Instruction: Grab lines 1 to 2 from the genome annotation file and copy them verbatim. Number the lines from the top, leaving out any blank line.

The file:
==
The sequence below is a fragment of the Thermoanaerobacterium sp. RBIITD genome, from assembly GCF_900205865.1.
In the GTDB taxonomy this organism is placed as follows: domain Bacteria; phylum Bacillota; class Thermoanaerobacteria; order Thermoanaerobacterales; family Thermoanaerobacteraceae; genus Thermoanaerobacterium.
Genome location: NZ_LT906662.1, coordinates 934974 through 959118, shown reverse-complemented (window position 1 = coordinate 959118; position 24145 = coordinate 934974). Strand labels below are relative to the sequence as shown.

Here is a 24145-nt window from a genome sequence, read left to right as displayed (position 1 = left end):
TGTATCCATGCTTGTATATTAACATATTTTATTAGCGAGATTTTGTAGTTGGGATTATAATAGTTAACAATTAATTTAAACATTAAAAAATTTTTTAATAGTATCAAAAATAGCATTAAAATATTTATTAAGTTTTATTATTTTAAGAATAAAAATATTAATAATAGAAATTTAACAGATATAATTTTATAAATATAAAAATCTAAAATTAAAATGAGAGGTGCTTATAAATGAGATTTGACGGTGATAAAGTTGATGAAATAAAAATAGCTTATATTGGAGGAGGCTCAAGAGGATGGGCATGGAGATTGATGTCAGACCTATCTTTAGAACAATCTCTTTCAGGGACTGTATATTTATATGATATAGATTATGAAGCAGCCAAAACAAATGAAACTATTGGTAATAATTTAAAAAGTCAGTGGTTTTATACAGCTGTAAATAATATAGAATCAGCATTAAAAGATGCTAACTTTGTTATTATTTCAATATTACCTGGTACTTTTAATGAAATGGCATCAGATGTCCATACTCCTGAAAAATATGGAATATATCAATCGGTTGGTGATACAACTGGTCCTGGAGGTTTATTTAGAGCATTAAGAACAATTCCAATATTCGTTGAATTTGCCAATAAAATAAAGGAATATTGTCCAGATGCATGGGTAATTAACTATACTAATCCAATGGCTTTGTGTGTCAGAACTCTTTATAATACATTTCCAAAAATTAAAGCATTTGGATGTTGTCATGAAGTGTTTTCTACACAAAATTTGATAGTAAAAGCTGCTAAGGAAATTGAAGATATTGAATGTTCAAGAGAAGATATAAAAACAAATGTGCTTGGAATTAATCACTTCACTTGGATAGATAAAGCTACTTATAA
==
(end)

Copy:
The sequence below is a fragment of the Thermoanaerobacterium sp. RBIITD genome, from assembly GCF_900205865.1.
In the GTDB taxonomy this organism is placed as follows: domain Bacteria; phylum Bacillota; class Thermoanaerobacteria; order Thermoanaerobacterales; family Thermoanaerobacteraceae; genus Thermoanaerobacterium.